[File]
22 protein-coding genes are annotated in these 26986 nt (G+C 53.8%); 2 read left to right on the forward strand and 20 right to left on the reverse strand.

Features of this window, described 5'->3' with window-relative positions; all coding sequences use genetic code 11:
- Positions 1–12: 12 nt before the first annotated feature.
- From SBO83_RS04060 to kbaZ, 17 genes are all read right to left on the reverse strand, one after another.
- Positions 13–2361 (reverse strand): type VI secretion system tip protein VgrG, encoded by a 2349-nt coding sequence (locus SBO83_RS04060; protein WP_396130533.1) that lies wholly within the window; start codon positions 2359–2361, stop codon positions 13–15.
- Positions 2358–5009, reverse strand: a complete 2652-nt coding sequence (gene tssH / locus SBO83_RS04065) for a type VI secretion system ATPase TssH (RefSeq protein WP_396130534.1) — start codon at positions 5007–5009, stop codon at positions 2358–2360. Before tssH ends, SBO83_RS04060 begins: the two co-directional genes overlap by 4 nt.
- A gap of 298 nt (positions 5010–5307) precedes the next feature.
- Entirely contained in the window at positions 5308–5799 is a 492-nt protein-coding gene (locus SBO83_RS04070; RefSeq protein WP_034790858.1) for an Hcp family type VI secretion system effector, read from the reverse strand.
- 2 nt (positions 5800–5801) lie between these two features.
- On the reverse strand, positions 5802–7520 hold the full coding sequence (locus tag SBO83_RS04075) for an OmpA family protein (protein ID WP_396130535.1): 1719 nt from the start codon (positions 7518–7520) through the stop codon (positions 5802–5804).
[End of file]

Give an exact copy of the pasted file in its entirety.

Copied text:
22 protein-coding genes are annotated in these 26986 nt (G+C 53.8%); 2 read left to right on the forward strand and 20 right to left on the reverse strand.

Features of this window, described 5'->3' with window-relative positions; all coding sequences use genetic code 11:
- Positions 1–12: 12 nt before the first annotated feature.
- From SBO83_RS04060 to kbaZ, 17 genes are all read right to left on the reverse strand, one after another.
- Positions 13–2361 (reverse strand): type VI secretion system tip protein VgrG, encoded by a 2349-nt coding sequence (locus SBO83_RS04060; protein WP_396130533.1) that lies wholly within the window; start codon positions 2359–2361, stop codon positions 13–15.
- Positions 2358–5009, reverse strand: a complete 2652-nt coding sequence (gene tssH / locus SBO83_RS04065) for a type VI secretion system ATPase TssH (RefSeq protein WP_396130534.1) — start codon at positions 5007–5009, stop codon at positions 2358–2360. Before tssH ends, SBO83_RS04060 begins: the two co-directional genes overlap by 4 nt.
- A gap of 298 nt (positions 5010–5307) precedes the next feature.
- Entirely contained in the window at positions 5308–5799 is a 492-nt protein-coding gene (locus SBO83_RS04070; RefSeq protein WP_034790858.1) for an Hcp family type VI secretion system effector, read from the reverse strand.
- 2 nt (positions 5800–5801) lie between these two features.
- On the reverse strand, positions 5802–7520 hold the full coding sequence (locus tag SBO83_RS04075) for an OmpA family protein (protein ID WP_396130535.1): 1719 nt from the start codon (positions 7518–7520) through the stop codon (positions 5802–5804).